Kenya tragedy forecast to exacerbate


Kenyans protest. File photo by AFP

from MARIA MACHARIA in Nairobi, Kenya
Kenya Bureau
NAIROBI, (CAJ News) – THE tragedy in Kenya, where demonstrations have led to recent loss of lives, is feared to deepen amid another round of anti-government protests this week.

Police have again outlawed the demonstrations, and the opposition insists they will proceed, paving way for what could be another round of running street battles.

“We are here, first and foremost, to confirm that the peaceful protests planned for Wednesday, Thursday, and Friday this week are on as earlier declared by our leadership,” the opposition Azimio la Umoja–One Kenya Coalition Party stated.

Last week, six people were reportedly killed mainly in the capital Nairobi.

“The National Police Force takes cognizance of the information circulating, via the media, of planned demonstrations in various parts of the country from Wednesday July 19-21,” said Japhet Koome, Inspector-General of Police.

He said contrary to the legal requirements, no organizers or planners of the purported demonstrations had informed the National Police Service (NPS) of such gatherings, thus rendering them illegal and unprotected.

“While Article 37 of the Constitution gives the right to assemble, demonstrate and picket, lessons from recent similar demonstrations that left trails of destruction, injuries and loss of lives clearly indicate that such demonstrations are nothing but a threat to national security,” Koome warned.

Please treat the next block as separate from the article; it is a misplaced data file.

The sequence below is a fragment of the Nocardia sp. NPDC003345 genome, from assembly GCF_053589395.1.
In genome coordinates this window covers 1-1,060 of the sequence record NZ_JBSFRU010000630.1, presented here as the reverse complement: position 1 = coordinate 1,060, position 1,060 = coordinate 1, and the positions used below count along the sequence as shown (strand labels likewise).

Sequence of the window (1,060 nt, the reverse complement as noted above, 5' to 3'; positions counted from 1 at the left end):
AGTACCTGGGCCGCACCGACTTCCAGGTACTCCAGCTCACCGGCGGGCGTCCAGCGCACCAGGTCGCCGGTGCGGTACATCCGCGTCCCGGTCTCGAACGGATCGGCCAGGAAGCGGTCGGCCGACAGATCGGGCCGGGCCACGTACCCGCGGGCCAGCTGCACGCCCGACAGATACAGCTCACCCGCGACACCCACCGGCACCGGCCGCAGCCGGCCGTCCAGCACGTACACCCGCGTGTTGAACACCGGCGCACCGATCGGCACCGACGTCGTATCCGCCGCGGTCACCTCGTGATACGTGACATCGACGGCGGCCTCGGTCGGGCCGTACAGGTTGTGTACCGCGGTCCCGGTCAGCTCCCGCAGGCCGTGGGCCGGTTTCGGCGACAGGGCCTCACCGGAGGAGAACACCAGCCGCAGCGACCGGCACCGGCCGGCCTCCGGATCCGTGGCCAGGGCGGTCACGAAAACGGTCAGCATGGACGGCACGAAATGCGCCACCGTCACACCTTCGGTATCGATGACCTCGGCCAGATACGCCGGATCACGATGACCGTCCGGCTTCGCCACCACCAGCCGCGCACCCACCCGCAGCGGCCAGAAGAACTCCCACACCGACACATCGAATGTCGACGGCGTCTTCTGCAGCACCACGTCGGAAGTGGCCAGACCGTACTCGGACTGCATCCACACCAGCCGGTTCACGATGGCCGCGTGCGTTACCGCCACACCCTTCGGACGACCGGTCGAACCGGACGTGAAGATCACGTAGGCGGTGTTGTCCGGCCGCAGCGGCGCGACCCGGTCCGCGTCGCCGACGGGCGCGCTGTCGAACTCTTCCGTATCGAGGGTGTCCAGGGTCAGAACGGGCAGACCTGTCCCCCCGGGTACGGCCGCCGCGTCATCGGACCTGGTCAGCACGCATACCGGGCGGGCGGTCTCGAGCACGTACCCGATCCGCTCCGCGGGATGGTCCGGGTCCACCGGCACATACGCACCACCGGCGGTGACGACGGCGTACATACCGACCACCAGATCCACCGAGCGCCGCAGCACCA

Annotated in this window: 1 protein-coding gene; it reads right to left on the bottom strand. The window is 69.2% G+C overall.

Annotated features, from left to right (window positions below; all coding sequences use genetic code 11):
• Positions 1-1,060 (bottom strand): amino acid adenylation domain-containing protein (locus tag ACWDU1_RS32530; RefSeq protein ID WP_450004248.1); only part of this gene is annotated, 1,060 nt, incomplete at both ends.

“In line with the NPS mandate to maintain law and order, protect life and property and preserve peace, we wish to inform the public that any demonstrations that would be held in any part of Kenya on Wednesday, July 19, will be dealt with promptly in accordance with the law.”

The police chief said officers had during the crisis “continued patriotism, selfless and dedicated service to our country.”

However, human rights groups accuse law enforcers of heavy-handedness.

Human Rights Watch (HRW) this week said political leaders should stop the labelling of protesters as terrorists and respect the human rights to assembly and peaceful protest.

“Kenyan authorities are obligated under Kenyan and international human rights law to protect citizens’ right to freely assemble and to peacefully protest,” said Otsieno Namwaya, senior Africa researcher at HRW.

“Police should adhere to the principles of necessity and proportionality in response to any violence during the demonstrations.”

President William Ruto recently was quoted as saying, “We are not going to allow people to use certain provisions of the constitution to cause mayhem and anarchy.”

This was seen as reference to the Azimio la Umoja, led by his rival, Raila Odinga, who lost polls last year and disputed the result.

Odinga said, “Those killed and arrested by Ruto are martyrs and political prisoners.”

“As we soldier on, we condole with the families of all those killed by Ruto and celebrate them as martyrs of our liberation,” Odinga added.

Kenya, East Africa’s largest economy, is battling economic challenges. – CAJ News

The political problems are among the worst since hundreds were killed during a disputed poll in 2007/08, which Odinga lost.

– CAJ News







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